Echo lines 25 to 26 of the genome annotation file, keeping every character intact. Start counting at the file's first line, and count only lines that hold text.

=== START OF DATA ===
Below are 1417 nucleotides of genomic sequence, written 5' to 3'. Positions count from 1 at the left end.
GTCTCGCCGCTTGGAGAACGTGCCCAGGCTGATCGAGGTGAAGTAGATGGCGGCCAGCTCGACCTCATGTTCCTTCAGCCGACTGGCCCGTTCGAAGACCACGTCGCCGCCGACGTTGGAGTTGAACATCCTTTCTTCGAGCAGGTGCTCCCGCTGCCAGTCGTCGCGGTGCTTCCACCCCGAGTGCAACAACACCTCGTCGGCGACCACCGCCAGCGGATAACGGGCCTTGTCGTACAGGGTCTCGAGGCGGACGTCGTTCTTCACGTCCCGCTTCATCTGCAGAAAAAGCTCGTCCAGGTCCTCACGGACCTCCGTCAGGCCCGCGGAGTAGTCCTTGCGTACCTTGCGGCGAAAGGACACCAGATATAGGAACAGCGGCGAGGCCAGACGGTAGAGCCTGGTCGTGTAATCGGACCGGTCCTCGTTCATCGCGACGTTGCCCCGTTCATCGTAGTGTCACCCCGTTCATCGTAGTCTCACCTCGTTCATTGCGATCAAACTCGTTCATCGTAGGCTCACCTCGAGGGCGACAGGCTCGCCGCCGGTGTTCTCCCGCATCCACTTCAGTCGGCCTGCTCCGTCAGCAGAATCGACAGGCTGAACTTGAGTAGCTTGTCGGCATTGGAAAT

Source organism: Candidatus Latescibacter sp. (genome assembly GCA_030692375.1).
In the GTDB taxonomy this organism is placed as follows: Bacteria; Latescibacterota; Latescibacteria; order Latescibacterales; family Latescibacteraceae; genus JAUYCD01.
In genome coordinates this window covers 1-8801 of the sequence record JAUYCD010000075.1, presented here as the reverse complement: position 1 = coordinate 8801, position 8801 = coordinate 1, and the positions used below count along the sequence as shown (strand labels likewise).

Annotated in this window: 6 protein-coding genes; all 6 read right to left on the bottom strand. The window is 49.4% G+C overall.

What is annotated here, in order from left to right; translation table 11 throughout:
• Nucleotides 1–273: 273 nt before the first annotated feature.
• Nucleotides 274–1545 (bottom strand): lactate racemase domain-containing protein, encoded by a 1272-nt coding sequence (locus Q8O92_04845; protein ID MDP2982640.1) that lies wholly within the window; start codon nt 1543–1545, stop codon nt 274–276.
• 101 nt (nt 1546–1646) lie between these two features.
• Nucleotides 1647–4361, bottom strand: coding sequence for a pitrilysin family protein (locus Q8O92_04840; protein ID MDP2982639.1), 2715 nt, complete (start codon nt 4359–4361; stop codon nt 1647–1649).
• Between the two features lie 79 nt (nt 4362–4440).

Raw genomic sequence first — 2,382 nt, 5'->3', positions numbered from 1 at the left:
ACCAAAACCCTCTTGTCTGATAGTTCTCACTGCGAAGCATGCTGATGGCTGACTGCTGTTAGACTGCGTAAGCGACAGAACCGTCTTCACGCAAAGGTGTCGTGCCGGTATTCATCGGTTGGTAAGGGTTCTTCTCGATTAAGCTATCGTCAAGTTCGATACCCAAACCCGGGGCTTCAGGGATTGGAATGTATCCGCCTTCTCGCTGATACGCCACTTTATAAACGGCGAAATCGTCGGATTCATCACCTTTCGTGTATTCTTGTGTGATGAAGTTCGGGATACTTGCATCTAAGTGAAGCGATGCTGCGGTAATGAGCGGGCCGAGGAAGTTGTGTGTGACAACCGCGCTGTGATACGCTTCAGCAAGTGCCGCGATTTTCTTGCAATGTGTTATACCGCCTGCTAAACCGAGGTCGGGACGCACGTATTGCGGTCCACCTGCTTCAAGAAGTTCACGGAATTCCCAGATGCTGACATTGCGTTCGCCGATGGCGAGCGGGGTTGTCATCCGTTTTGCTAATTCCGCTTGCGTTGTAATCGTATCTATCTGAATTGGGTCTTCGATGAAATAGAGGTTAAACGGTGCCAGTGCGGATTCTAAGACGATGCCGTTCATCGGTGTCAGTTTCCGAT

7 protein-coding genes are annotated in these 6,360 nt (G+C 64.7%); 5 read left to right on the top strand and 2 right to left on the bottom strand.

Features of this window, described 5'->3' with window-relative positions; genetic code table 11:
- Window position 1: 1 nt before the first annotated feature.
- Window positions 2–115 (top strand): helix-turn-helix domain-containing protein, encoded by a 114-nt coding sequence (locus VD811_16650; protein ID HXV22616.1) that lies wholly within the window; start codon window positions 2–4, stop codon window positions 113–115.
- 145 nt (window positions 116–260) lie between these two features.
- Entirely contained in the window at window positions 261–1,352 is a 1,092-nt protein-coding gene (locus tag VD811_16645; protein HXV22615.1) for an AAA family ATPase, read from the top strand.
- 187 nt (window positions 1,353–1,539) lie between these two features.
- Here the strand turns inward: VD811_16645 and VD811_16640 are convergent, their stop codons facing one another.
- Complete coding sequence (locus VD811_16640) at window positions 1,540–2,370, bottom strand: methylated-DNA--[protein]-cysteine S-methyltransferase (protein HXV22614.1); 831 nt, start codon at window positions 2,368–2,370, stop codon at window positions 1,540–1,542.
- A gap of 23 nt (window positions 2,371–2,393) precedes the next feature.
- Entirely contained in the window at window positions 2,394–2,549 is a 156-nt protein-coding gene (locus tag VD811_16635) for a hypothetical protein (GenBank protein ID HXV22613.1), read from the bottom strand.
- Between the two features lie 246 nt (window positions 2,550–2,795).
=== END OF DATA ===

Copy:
- Entirely contained in the window at window positions 2,394–2,549 is a 156-nt protein-coding gene (locus tag VD811_16635) for a hypothetical protein (GenBank protein ID HXV22613.1), read from the bottom strand.
- Between the two features lie 246 nt (window positions 2,550–2,795).